Fred Goldman speaks out about O.J. Simpson's upcoming release from prison
Posted September 29
PHOENIX, ARIZ. — Our Mike Watkiss sits down with Fred Goldman to talk about the horrific event that changed Goldman's life 23 years ago -- the double murder of Goldman's 26-year-old son Ron and Ron's friend Nicole Brown Simpson.
Here is his report:
As we were setting up to interview Fred Goldman in the living room of his west Valley home recently, I asked him, "How many times have you done this?"
"A bunch," he said.
We clipped on some microphones and arranged a couple of chairs.
We then sat down to talk about the brutal double murder more than two decades ago.
"Every day is a reminder of what you don't have," he said.
I was among the first news crews at the grisly Brentwood crime scene on that unforgettable morning back in the summer of 1994 when the bodies of Ron and Nicole were discovered just outside Nicole's townhouse.
I covered the so-called "Trial of the Century" and I have interviewed Fred Goldman before.
This time, it seemed more like reminiscing.
"Ron would have already opened up the restaurant that he was planning," Goldman told me when I asked him where he thought his son would be today at the age of 49, if he were still alive. "He would be married. He would have kids. Not a question in my mind."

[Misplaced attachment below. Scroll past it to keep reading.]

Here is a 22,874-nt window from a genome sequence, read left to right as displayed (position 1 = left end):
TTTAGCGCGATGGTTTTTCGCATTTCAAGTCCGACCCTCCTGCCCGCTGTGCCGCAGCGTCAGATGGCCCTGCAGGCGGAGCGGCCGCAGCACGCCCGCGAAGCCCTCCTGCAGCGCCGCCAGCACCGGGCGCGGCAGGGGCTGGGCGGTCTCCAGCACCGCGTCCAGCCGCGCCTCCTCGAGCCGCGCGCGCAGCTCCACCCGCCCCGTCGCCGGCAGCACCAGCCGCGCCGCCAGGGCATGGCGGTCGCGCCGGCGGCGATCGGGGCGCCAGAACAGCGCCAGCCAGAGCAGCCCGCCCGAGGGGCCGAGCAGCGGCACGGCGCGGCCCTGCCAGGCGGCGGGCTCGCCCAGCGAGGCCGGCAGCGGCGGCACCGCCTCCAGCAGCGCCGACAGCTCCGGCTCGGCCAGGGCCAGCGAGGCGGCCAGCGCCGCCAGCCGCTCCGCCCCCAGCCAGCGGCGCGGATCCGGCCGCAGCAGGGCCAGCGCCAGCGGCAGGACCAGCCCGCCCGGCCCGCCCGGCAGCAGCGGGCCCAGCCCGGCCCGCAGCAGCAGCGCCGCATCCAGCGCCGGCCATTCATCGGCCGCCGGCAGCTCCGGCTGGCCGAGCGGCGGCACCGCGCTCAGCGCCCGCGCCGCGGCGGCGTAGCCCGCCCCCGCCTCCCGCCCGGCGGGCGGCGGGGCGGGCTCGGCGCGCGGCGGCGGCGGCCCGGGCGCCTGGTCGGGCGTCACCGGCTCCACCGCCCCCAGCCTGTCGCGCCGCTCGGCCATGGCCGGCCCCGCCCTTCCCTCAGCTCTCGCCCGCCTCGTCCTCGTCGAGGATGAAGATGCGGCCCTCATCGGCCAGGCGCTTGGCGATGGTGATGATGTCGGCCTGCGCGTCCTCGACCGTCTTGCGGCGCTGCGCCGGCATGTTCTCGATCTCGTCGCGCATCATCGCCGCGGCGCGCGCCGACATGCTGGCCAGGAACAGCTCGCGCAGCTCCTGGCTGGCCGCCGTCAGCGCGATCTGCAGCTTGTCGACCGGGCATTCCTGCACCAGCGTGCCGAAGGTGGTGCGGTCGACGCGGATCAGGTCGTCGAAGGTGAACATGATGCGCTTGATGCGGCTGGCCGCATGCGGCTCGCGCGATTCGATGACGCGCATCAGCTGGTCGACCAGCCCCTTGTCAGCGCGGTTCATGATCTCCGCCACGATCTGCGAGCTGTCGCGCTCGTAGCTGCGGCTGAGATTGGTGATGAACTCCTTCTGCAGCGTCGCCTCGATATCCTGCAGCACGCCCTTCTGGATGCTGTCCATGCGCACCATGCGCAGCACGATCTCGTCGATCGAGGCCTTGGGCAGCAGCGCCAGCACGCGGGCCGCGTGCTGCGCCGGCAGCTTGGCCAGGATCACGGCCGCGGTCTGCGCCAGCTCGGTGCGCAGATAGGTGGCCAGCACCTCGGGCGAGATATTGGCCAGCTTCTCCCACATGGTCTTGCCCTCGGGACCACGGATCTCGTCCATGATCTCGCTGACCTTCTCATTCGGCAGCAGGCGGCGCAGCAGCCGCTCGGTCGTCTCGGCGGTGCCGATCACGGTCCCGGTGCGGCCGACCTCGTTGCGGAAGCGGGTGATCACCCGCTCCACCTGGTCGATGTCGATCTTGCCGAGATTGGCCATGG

Of course, the occasion for this interview with Fred Goldman is the upcoming release of O.J. Simpson.
After serving nine years of a 33-year sentence for a slapstick armed robbery at a Las Vegas hotel, Simpson was granted an early parole and the Juice is now scheduled for release from a Nevada prison a couple of days from now.
"I have this weird notion that bad people who have committed crimes belong in jail," he said, "Not getting out early, not getting out at all in some cases."
Goldman never utters the name "O.J. Simpson," preferring instead to call him "the murderer" or "the killer."
I mention the word "closure."
"No such beast," Fred shot back. "None whatsoever."
Goldman told me that the last nine years, with Simpson behind bars, have given his family something of a respite. "We didn't have to deal with him literally on a day-to-day basis."
But Goldman knows all that changes when Simpson walks.
"I expect it will only be a short period of time," Goldman said, "before he will be in the public eye again-shooting his mouth off and at some point getting in trouble again."
"That's your prediction?" I asked.
"I don't think he's capable of remaining out of trouble, out of the limelight," Goldman said.
"Whatever it's going to be," Goldman said, "we will continue to live our lives-minus Ron-we'll continue to try to be decent human beings."
He then said with a sigh of resignation, "I think when he walks out, we'll have lost again."